Israeli Security's Response to my Blog....
My Response back to the representative from Israeli Security...
Dear Ms. Beck Helit-Tamara,
I sincerely want to thank you for taking the time to write me back. I certainly did not expect a response as I did not intend my blog to be shared with anyone but friends and associates, but I do appreciate you taking the time to respond.
To give you a little more perspective about me, I currently fly around 125,000 miles each year and have logged around 1,500,000 miles in my flight travels over the last 20 years. My travel has included more than 40 countries around the world. That being said, and understanding that Ben Gurion airport has a reputation for intense security procedures (although London Heathrow comes in high on my scale as well), I was still shaken by my experience at security and needed to write about it for my own sake.
My reference to “Guantanamo” was a feeling that I felt at the time and was not intended to offend, but only expressed my nervousness and concern and I equated it with something we in the US fear. The references to the heritage of my name were unwelcome and after my my lengthy and emotional visit to Yad Vashem, I was shocked that Israeli's of all people would condone racial profiling by government employees. I have endured countless security checks in my travels and none of them has caused me so much anxiety.
Up to the point where my computer, camera and lenses were forced into checked baggage I was understanding, albeit annoyed with the procedure, but I still don’t accept that this particular action was necessary and it put more than $10,000 of my gear in jeopardy. The personal search was humiliating, but I understand why it is imposed at various times.... That doesn’t make it any less humiliating though. I much prefer the air sniffer in use in the US now for secondary checks and would even prefer the new “see all” x-ray machines that are on the market to a physical body search like prisoners get.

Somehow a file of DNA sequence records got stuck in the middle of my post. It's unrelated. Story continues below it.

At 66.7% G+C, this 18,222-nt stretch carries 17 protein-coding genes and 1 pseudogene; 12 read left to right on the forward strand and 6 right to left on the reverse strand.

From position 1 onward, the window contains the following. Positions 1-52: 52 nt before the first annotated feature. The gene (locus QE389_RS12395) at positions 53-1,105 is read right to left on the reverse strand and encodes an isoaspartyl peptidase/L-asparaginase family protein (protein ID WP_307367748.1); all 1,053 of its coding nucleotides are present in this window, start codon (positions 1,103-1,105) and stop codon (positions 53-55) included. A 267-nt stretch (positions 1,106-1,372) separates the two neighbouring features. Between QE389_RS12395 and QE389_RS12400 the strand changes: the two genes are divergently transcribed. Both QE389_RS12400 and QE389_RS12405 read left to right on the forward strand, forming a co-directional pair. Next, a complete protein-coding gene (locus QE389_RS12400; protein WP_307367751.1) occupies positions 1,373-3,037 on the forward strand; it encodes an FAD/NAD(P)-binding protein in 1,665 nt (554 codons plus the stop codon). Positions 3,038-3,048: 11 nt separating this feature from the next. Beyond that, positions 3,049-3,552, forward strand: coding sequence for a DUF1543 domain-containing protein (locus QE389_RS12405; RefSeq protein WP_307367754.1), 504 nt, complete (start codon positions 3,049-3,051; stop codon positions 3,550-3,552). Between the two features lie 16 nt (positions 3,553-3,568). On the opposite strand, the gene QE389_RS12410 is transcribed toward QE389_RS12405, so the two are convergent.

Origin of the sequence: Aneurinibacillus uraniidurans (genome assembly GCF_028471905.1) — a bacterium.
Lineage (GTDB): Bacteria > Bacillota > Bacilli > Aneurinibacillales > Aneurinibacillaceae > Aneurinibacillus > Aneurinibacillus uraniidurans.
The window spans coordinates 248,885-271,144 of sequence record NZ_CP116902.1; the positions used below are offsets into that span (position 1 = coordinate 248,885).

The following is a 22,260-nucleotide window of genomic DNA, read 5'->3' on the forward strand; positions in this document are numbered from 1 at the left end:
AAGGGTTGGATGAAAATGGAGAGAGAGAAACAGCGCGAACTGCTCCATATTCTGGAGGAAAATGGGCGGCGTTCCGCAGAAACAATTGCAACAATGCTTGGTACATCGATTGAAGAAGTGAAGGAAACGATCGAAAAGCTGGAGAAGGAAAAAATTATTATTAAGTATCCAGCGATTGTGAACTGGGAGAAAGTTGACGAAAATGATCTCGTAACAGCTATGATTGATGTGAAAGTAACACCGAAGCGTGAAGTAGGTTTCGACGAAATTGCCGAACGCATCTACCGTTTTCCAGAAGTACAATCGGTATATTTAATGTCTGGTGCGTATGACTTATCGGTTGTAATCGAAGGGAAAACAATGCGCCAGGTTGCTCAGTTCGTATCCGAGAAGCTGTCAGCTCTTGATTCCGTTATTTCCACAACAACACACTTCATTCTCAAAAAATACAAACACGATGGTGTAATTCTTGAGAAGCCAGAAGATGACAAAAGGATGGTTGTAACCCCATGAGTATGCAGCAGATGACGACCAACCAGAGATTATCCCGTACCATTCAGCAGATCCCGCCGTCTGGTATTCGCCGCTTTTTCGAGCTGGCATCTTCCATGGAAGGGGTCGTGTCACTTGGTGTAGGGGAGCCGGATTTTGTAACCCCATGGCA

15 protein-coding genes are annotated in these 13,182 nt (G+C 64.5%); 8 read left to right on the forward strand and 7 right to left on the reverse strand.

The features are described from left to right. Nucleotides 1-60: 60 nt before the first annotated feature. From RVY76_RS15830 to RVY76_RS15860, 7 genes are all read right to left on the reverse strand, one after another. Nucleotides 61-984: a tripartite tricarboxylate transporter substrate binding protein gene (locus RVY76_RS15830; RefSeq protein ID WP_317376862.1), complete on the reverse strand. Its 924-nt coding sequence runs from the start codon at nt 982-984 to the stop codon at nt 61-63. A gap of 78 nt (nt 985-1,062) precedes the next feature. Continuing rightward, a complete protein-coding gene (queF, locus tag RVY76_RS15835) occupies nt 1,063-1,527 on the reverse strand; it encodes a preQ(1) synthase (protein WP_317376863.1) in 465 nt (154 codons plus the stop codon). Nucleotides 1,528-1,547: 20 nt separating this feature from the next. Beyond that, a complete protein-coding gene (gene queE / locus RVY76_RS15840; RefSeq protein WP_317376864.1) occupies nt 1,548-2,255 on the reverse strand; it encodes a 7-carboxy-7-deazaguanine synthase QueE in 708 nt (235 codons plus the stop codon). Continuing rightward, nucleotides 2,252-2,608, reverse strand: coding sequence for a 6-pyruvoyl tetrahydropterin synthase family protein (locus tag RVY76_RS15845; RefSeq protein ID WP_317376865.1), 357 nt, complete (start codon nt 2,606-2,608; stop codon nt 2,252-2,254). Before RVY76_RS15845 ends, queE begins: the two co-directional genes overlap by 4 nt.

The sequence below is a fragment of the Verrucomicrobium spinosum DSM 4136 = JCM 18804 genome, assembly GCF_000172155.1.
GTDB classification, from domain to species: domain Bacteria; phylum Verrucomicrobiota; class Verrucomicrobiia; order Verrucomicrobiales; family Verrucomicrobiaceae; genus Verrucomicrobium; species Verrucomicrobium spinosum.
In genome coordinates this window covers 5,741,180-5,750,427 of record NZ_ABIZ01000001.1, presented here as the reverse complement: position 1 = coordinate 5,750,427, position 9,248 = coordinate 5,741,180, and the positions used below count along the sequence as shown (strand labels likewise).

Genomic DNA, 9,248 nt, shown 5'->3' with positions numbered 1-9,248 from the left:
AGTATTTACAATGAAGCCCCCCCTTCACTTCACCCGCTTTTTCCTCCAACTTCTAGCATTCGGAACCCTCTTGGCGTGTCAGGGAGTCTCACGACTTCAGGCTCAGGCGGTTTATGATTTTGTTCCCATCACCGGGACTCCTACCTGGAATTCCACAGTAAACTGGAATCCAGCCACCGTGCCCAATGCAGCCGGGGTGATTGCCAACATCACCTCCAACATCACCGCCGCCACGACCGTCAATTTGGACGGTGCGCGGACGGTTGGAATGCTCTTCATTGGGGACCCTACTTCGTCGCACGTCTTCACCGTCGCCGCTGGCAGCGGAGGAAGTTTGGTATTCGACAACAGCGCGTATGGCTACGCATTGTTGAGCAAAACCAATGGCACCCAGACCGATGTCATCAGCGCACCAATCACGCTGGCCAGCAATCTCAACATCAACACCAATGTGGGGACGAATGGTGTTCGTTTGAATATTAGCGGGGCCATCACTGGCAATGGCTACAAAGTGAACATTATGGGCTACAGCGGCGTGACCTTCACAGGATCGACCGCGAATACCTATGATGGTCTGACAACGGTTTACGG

The security staff was polite and doing their jobs and I could see a reflection of sympathy in their eyes for my plight. The issue with the white boxes and when I could or could not touch/carry them would have gone much better if the procedure was adequately explained to me. My anxiety was mostly from a lack of information. The security people would pull away and have a conversation in Hebrew and then not tell me anything. On the rare occasion when I have been selected for secondary screening elsewhere in the world, I was typically kept politely informed regarding the process and my anxiety level was much lower. I don’t know why all the explanations of the “additional security procedures” were vague during my experience in Israel, but it would go a long way in relieving anxiety to have them explained more thoroughly.
If Dead Sea Mud is such a security risk, I am surprised that you haven’t let the people who sell it know so foreign people who buy it could have shipped it home rather than endure confiscation and escalation at the airport. Without that few dollars worth of Soil, I doubt I would have reached the security “risk” level I did. I would NEVER have bought it if I had known it would have elevated my risk at the airport. It is well understood that flammables, spray cans, guns, etc. are not to be in baggage although I could not find a list of baggage prohibited items on the (www.iaa.gov.il) web site like I can find on the TSA web site (http://www.tsa.gov/travelers/airtravel/prohibited/permitted-prohibited-items.shtm). Why don’t you publish a list, and if it is published somewhere, I apologize but I could not find it. If there is a list, is Dead Sea Mud on that list?
In closing, I realize that security is a way of life there in Israel and that you live with the concern for it daily and have become accustom to it. Many others are not accustom to it and do not see it as a normal day to day fact of life. Have pity on those of us who are not accustom to it and keep us better informed about what is going on during security procedures.